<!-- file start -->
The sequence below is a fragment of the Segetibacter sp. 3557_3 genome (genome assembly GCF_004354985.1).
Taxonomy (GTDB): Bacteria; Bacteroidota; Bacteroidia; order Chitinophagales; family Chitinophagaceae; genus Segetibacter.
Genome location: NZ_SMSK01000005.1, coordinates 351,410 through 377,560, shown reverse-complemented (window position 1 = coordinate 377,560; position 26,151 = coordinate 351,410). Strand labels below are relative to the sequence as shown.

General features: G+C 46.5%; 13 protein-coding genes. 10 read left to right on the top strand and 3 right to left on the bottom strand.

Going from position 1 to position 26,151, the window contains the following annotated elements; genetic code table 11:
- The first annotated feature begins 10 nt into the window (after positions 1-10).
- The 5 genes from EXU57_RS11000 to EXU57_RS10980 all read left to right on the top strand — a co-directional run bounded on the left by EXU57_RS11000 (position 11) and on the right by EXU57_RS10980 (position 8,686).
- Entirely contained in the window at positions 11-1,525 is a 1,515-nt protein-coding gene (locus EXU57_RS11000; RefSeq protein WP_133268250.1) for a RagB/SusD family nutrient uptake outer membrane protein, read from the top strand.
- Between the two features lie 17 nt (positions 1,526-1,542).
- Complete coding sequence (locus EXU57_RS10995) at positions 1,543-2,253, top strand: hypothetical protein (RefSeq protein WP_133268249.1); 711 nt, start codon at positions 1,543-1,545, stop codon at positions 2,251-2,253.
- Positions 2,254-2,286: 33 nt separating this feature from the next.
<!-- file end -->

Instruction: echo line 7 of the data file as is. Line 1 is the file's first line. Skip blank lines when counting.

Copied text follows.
- The 5 genes from EXU57_RS11000 to EXU57_RS10980 all read left to right on the top strand — a co-directional run bounded on the left by EXU57_RS11000 (position 11) and on the right by EXU57_RS10980 (position 8,686).